Michael Müller

Teil 18. Die Welt gibt es nicht!
Teil 33. Nachlass zu Lebzeiten
April 29 – June 24, 2017

Opening on the occasion of Gallery Weekend Berlin:
Friday, April 28, 6-9 pm

Performance & Fashion Show:
„Show: Garten der Freundschaft”, Friday, April 28, 5 pm

In line with Gallery Weekend Berlin2017 Galerie Thomas Schulte presents Berlin-based artist Michael Müller who utilises the entire exhibition space for two parallel exhibitions. Teil 18. Die Welt gibt es nicht! and Teil 33. Nachlass zu Lebzeiten represent the finale of the artist’s exhibition cycle Eighteen Exhibitions which began in spring 2013. Starting point of the cycle is the artist’s extensive engagement with the novel The Man Without Qualities.

Galerie Thomas Schulte presents from April 29 to June 24, 2017 two solo exhibitions Teil 18. Die Welt gibt es nicht! and Teil 33. Nachlass zu Lebzeiten by Michael Müller. The exhibitions constitute the finale of a four year cycle Eighteen Exhibitions, which started in April 2013 and which in the end will consist of overall 33 exhibitions and 4 performances. In its recent iteration, the comprehensive solo exhibition Skits – 13 Exhibitions in 9 Rooms at the Kunsthalle Baden-Baden from November 2016 to February 2017, the cycle was summarised and continued. Now Teil 18. Die Welt gibt es nicht! and Teil 33. Nachlass zu Lebzeiten with due expenditure bring the cycle to an end – an exceptional and exuberant (perhaps programmatically preliminary) oeuvre. The cycle follows a certain order and chronology, in which various themes are approached almost scientifically and translated artistically. With these final exhibitions, the artist‘s attention is directed to the significant qualities of his own work. Between the works presented, clusters are formed, which can be regarded as pillars of the artist’s work. Teil 33. Nachlass zu Lebzeiten is probably Michael Müller‘s most personal exhibition. During the final act, the artist reconsiders the essential questions in which the drawings, the idea of the window and the principle of the map play an important role.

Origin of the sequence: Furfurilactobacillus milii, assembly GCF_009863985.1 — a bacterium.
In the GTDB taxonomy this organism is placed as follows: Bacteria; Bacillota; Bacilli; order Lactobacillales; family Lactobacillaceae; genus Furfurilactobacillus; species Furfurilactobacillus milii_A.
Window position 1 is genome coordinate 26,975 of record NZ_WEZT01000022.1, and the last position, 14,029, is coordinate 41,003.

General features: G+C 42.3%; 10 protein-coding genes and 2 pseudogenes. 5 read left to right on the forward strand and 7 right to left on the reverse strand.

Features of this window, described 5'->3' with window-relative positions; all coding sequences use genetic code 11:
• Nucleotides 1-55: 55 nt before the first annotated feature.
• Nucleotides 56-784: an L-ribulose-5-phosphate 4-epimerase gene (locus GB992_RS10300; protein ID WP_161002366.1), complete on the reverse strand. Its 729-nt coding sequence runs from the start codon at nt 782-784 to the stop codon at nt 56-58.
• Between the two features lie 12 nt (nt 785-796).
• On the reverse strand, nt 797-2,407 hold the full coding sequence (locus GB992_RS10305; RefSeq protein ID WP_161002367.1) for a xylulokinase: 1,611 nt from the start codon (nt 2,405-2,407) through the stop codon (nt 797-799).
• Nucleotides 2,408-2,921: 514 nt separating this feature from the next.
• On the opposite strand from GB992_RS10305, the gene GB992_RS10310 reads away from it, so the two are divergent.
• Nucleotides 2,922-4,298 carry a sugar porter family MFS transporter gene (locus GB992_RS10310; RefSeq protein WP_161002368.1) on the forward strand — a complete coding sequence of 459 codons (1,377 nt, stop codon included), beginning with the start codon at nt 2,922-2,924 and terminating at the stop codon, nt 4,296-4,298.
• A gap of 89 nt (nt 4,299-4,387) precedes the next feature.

The opening will be marked by the performance Show: Garten der Freundschaft, when a newly designed fashion collection will be presented alongside a new product line of cosmetics. With the fashion collection Müller addresses among other things a hierarchy of materials. On the evening of the 28th of April this collection will successively be integrated into the exhibition Teil 18. Die Welt gibt es nicht!. A group of models will present the outfits, strip, and instead dress mannequins, which will be displayed in the Corner Space of the gallery (that at the beginning of the 20th century was a Jewish fashion store). As part of the exhibitions slightly altered versions of the names of brands – and their logos and trademarks – make an appearance including the name ‘om lotus’ in combination with the old, vaguely lotus-shaped Adidas label. Placed on top of an empty 3x3 meter glass cube it is positioned opposite a completed Sudoku. ‘Only the word,’ Giorgio Agamben writes, ‘puts us in contact with mute things.’
The exhibition title Teil 18. Die Welt gibt es nicht! is a variation of the title of a previous exhibition, namely Die Welt interessiert sich nicht für den Sinn, in which the central work was a series of small sculptures, which is being radically reinterpreted by Müller taking the form of soaps and perfumes. The second exhibition title Teil 33. Nachlass zu Lebzeiten is a reference to the title of a novel by Robert Musil whose Man Without Qualities stood at the beginning of Michael Müller’s cycle as a central point of reference. (Ulrich, the Man Without Qualities, decides to take one year leave from his life in order to find an occupation adequate for his skills.) The two current exhibitions bring together a multitude of heterogeneous works including Die Anderen, a series of formally diverse plaster sculptures resembling heads, and a series of drawings inspired by the act of reading Jacques Derrida’s Of Spirit: Heidegger and the Question – and finally several works, which at the very end of the cycle reach back to the very beginning: to the artist’s earliest works. Text: Lukas Töpfer

Michael Müller, born 1970 in Ingelheim on the Rhine, lives and works in Berlin. He studied sculpture and fine art at the Art Academy in Düsseldorf with Magdalena Jetelová. In 2015 he was appointed professor at the University of the Arts Berlin. In the same year, Müller received considerable critical and curatorial acclaim for his Eighteen Exhibitions cycle, which resulted in a solo show Wer spricht? at KW Institute for Contemporay Art in Berlin, followed by a big institutional solo show at the prestigious Staatliche Kunsthalle Baden-Baden in 2016. Alongside numerous gallery exhibitions, Müller over the past ten years has participated in various institutional group exhibitions including Kunsthaus Dresden (2012) and the Kunst- und Ausstellungshalle der Bundesrepublik Deutschland in Bonn (2013).

 

 

Artist Profile

Download Press Release